We tested the feasibility and acceptability of our human-controlled version of a voice-based computer-delivered intervention with a sample of heavy drinking college students. We examined (1) participants’ ratings of how well the voice-based computer-delivered intervention attained key goals of MI, such as understanding the participant, being nonjudgmental, and being empathic and engaging; (2) whether participants were willing to set a goal to change drinking during the interaction; and (3) whether participants accepted a printed sheet on tips for reducing drinking at the end of the session. We also conducted a follow-up assessment with participants 1 month after the initial interaction with the voice-based computer-delivered intervention in order to test our primary hypotheses that participants receiving the voice-based computer-delivered intervention would report a significant increase in perceived importance of changing their drinking and report significant reductions in drinking and alcohol-related problems, consistent with the literature on computer-delivered interventions in college student populations. In order to gauge in a preliminary manner how the voice-based computer-delivered intervention might differ in its effect from traditional text-based computer-delivered intervention, we randomized one-third of participants to a text-based computer-delivered intervention, which matched the voice-based computer-delivered intervention in content, but relied on mouse and keyboard entries of participant responses and provided only text-based responses from the computer. We compared the voice-based computer-delivered intervention to the text-based computer-delivered intervention on acceptability measures. We also examined the drinking outcomes of participants assigned to the voice-based computer-delivered intervention versus the text-based computer-delivered intervention at 1-month follow-up. Given the literature cited previously regarding the importance of change talk and our supposition that a voice-based computer-delivered intervention may increase processing of change talk through verbalization, we hypothesized that the voice-based computer-delivered intervention, compared to the text-based computer-delivered intervention, would result in greater increases in perceived importance of changing drinking and greater reductions in drinking behavior and related problems. These secondary hypotheses were considered preliminary because the study was not fully powered to assess differences between conditions over time, and our emphasis was on the overall direction of effects across measures.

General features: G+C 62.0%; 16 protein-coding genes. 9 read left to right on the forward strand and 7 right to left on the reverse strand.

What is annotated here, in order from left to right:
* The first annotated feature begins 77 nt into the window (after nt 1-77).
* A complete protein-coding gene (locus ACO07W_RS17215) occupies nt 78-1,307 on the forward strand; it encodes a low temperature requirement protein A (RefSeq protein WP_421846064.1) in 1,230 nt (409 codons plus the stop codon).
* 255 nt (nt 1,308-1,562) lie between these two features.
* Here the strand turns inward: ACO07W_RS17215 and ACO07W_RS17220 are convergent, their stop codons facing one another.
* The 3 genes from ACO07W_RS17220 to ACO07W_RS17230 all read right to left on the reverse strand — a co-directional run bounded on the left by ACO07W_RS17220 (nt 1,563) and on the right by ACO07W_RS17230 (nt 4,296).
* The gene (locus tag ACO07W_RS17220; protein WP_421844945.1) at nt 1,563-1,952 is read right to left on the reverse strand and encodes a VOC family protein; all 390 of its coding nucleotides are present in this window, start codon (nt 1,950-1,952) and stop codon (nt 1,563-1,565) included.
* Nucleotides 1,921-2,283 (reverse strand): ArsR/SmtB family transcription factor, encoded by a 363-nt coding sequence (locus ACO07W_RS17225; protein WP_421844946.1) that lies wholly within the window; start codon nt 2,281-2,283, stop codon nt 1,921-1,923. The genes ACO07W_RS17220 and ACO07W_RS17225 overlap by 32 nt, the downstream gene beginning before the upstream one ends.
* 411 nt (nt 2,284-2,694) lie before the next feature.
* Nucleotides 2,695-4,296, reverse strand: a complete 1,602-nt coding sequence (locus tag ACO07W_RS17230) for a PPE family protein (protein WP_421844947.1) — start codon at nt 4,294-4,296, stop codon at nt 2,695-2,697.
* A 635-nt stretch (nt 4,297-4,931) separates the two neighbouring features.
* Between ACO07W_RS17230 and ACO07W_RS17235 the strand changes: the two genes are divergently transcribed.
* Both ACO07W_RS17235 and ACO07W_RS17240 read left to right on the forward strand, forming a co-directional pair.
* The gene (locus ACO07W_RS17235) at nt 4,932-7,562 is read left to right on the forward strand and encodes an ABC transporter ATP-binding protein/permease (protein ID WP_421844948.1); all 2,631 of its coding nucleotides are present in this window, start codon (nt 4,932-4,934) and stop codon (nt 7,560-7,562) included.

Participants were recruited from local colleges and universities using flyers and Web-based advertisements. Eligible participants were enrolled in undergraduate or graduate programs in the Northeastern United States, were 18 years of age or older, and endorsed at least one episode of heavy drinking (≥5 drinks in a single sitting for men, ≥4 drinks for women) in the past 30 days.